Working Together

After four successful years, the event runs smoothly. “The budget vote is scheduled by August and appears in the district calendar,” says Gligora. “That way, student musicians know well in advance when they will be playing.”

Planning begins in January for the May budget vote. Tasks are divided up so that no one group is overwhelmed.

  • The fine arts coordinator and Band Boosters schedule outdoor music performances that coincide with the chicken barbecue.
  • The community relations coordinator handles the interactive events. These include the art gallery, art workshops, indoor musical performances, and all of the facilities and equipment coordination required by those groups.
  • Art teachers gather the supplies they need and spend a day setting up the art gallery and preparing for the art workshops.

Building Awareness

The biggest benefit of having a Family Fun Festival is increasing community awareness. “We want voters to know what’s going on at the school, and this is a great way to do it,” explains Gligora. “The event encourages people to come to the campus. Our families look forward to it year after year.”

Surprisingly, the event doesn’t seem to have a negative or positive effect on voter turnout. A greater factor seems to be the impact the budget will have on taxes. “Our biggest concern is that we are reaching people who don’t understand the budget. We want to make sure that everyone understands where the budget dollars are coming from,” says Gligora.

“The last thing we want is confusion over how the budget will affect taxes. Other districts in our area are seeing greater increases than we are, and that generates a lot of media attention,” explains Gligora. To that end, the PTSA hosts an open forum each year with the superintendent and the district financial officer so that district residents can get their budget questions answered.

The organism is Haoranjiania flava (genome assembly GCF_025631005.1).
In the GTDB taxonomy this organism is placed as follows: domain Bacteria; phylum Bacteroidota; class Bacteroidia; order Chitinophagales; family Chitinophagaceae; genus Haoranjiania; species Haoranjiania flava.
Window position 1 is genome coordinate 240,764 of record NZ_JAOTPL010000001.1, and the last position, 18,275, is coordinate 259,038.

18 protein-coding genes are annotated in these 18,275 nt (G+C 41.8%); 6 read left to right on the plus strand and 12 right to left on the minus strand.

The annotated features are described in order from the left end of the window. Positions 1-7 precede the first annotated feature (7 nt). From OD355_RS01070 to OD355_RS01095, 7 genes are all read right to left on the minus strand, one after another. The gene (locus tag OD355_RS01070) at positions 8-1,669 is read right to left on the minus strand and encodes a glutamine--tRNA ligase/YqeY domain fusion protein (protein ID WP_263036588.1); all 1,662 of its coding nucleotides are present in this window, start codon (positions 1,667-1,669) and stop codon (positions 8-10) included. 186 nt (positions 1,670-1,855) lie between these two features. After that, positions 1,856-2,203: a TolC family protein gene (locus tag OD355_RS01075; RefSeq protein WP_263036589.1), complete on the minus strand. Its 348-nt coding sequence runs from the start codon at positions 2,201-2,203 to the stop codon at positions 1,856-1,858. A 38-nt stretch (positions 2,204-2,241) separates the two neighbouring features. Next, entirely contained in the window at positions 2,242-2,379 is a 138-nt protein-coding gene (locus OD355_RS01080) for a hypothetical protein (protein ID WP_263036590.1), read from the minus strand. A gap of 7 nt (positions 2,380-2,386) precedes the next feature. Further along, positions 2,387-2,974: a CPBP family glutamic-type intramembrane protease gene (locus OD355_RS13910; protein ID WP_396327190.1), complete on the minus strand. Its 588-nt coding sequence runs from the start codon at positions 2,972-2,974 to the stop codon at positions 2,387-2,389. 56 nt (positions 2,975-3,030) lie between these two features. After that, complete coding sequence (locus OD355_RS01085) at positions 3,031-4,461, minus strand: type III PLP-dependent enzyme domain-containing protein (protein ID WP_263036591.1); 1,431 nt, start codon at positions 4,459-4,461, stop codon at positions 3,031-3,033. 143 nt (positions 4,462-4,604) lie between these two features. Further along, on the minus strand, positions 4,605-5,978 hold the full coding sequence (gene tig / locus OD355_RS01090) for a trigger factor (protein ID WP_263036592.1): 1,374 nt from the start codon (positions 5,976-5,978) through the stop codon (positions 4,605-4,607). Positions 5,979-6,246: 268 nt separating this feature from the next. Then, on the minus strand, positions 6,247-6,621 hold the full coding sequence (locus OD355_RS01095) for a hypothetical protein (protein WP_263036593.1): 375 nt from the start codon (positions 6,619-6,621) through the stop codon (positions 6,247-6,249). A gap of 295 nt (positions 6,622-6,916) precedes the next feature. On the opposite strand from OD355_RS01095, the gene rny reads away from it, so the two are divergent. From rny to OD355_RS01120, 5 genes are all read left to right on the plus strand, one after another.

Fundraising Details

The Family Fun Festival is used in part to raise money for both the PTSA and the Band Boosters.

The PTSA sells ice cream sundae cups, purchased at a discount from a local Friendly’s restaurant. The proceeds of the PTSA fundraiser are put directly back into school art programs.

The Band Boosters traditionally sell out of the barbecued chicken meals, making that the group’s largest fundraiser. They recruit about 50 volunteers to help out, many of whom are school administrators who donate their time before parents can arrive after work. Most of the money raised is used to purchase marching band uniforms and supplies.

Fun Festival by the Numbers

The Family Fun Festival does make a tidy profit, although that’s not its main purpose. The profit comes primarily from food sales.

Barbecued chicken dinners include a half-chicken, potatoes, coleslaw, roll, and soda. The dinners sell for $7. Hamburger or hot dog with chips and soda sells for $3. About 1,000 dinners are sold. Many items are donated, and the group invests $1,300 for dinner ingredients, including barbecue sauce and condiments. Profit on dinners runs about $4,600.

Ice cream sundaes are purchased for 90 cents each and sold for $2 apiece. Unused sundaes may be returned to the vendor. A total of 186 sundaes were sold this year for a profit of $204.60. Total profit on food: more than $4,800.